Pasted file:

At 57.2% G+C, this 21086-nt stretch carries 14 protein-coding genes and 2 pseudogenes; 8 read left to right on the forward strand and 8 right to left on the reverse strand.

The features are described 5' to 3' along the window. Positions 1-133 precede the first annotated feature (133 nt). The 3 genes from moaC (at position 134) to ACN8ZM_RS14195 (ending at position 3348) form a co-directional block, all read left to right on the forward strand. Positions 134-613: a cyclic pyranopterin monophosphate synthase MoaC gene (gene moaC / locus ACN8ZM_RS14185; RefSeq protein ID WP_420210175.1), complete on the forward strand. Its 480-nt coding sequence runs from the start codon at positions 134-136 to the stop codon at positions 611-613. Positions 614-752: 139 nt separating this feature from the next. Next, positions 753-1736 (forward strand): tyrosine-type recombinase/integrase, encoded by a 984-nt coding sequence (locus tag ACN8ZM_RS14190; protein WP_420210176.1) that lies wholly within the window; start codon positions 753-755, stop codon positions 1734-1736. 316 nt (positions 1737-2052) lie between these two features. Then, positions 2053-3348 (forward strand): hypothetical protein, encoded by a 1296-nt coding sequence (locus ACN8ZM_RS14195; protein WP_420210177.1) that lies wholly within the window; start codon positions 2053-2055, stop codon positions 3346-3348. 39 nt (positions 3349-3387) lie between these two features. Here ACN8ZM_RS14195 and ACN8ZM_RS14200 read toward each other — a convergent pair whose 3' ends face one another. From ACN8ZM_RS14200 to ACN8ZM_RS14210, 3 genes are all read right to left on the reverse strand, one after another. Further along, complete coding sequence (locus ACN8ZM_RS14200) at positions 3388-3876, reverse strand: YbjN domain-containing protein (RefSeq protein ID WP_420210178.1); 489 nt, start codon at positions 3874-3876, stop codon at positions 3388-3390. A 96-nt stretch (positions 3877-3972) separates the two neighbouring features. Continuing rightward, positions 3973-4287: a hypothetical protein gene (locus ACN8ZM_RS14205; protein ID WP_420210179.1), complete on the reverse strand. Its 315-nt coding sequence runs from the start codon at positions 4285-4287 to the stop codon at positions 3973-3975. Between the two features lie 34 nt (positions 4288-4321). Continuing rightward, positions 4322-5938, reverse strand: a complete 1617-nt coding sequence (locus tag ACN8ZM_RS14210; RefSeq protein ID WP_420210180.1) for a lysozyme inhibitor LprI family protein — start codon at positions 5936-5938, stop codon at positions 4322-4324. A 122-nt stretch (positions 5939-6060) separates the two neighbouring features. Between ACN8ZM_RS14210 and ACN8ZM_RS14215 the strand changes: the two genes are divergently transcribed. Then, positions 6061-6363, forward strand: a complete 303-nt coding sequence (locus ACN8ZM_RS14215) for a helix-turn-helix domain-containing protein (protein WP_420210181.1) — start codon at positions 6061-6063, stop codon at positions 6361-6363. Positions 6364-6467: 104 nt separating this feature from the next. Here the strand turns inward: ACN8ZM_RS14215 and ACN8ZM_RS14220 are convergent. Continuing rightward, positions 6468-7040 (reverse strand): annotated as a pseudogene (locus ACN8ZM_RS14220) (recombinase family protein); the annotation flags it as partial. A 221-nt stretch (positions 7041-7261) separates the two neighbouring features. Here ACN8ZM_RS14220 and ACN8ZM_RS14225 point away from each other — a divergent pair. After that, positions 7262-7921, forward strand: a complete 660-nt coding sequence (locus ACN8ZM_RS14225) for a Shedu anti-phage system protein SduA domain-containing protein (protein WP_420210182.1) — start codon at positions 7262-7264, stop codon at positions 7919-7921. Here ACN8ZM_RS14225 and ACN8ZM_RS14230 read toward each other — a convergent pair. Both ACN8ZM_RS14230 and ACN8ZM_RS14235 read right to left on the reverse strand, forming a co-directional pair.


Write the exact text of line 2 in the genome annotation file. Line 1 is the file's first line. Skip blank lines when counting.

The features are described 5' to 3' along the window. Positions 1-133 precede the first annotated feature (133 nt). The 3 genes from moaC (at position 134) to ACN8ZM_RS14195 (ending at position 3348) form a co-directional block, all read left to right on the forward strand. Positions 134-613: a cyclic pyranopterin monophosphate synthase MoaC gene (gene moaC / locus ACN8ZM_RS14185; RefSeq protein ID WP_420210175.1), complete on the forward strand. Its 480-nt coding sequence runs from the start codon at positions 134-136 to the stop codon at positions 611-613. Positions 614-752: 139 nt separating this feature from the next. Next, positions 753-1736 (forward strand): tyrosine-type recombinase/integrase, encoded by a 984-nt coding sequence (locus tag ACN8ZM_RS14190; protein WP_420210176.1) that lies wholly within the window; start codon positions 753-755, stop codon positions 1734-1736. 316 nt (positions 1737-2052) lie between these two features. Then, positions 2053-3348 (forward strand): hypothetical protein, encoded by a 1296-nt coding sequence (locus ACN8ZM_RS14195; protein WP_420210177.1) that lies wholly within the window; start codon positions 2053-2055, stop codon positions 3346-3348. 39 nt (positions 3349-3387) lie between these two features. Here ACN8ZM_RS14195 and ACN8ZM_RS14200 read toward each other — a convergent pair whose 3' ends face one another. From ACN8ZM_RS14200 to ACN8ZM_RS14210, 3 genes are all read right to left on the reverse strand, one after another. Further along, complete coding sequence (locus ACN8ZM_RS14200) at positions 3388-3876, reverse strand: YbjN domain-containing protein (RefSeq protein ID WP_420210178.1); 489 nt, start codon at positions 3874-3876, stop codon at positions 3388-3390. A 96-nt stretch (positions 3877-3972) separates the two neighbouring features. Continuing rightward, positions 3973-4287: a hypothetical protein gene (locus ACN8ZM_RS14205; protein ID WP_420210179.1), complete on the reverse strand. Its 315-nt coding sequence runs from the start codon at positions 4285-4287 to the stop codon at positions 3973-3975. Between the two features lie 34 nt (positions 4288-4321). Continuing rightward, positions 4322-5938, reverse strand: a complete 1617-nt coding sequence (locus tag ACN8ZM_RS14210; RefSeq protein ID WP_420210180.1) for a lysozyme inhibitor LprI family protein — start codon at positions 5936-5938, stop codon at positions 4322-4324. A 122-nt stretch (positions 5939-6060) separates the two neighbouring features. Between ACN8ZM_RS14210 and ACN8ZM_RS14215 the strand changes: the two genes are divergently transcribed. Then, positions 6061-6363, forward strand: a complete 303-nt coding sequence (locus ACN8ZM_RS14215) for a helix-turn-helix domain-containing protein (protein WP_420210181.1) — start codon at positions 6061-6063, stop codon at positions 6361-6363. Positions 6364-6467: 104 nt separating this feature from the next. Here the strand turns inward: ACN8ZM_RS14215 and ACN8ZM_RS14220 are convergent. Continuing rightward, positions 6468-7040 (reverse strand): annotated as a pseudogene (locus ACN8ZM_RS14220) (recombinase family protein); the annotation flags it as partial. A 221-nt stretch (positions 7041-7261) separates the two neighbouring features. Here ACN8ZM_RS14220 and ACN8ZM_RS14225 point away from each other — a divergent pair. After that, positions 7262-7921, forward strand: a complete 660-nt coding sequence (locus ACN8ZM_RS14225) for a Shedu anti-phage system protein SduA domain-containing protein (protein WP_420210182.1) — start codon at positions 7262-7264, stop codon at positions 7919-7921. Here ACN8ZM_RS14225 and ACN8ZM_RS14230 read toward each other — a convergent pair. Both ACN8ZM_RS14230 and ACN8ZM_RS14235 read right to left on the reverse strand, forming a co-directional pair.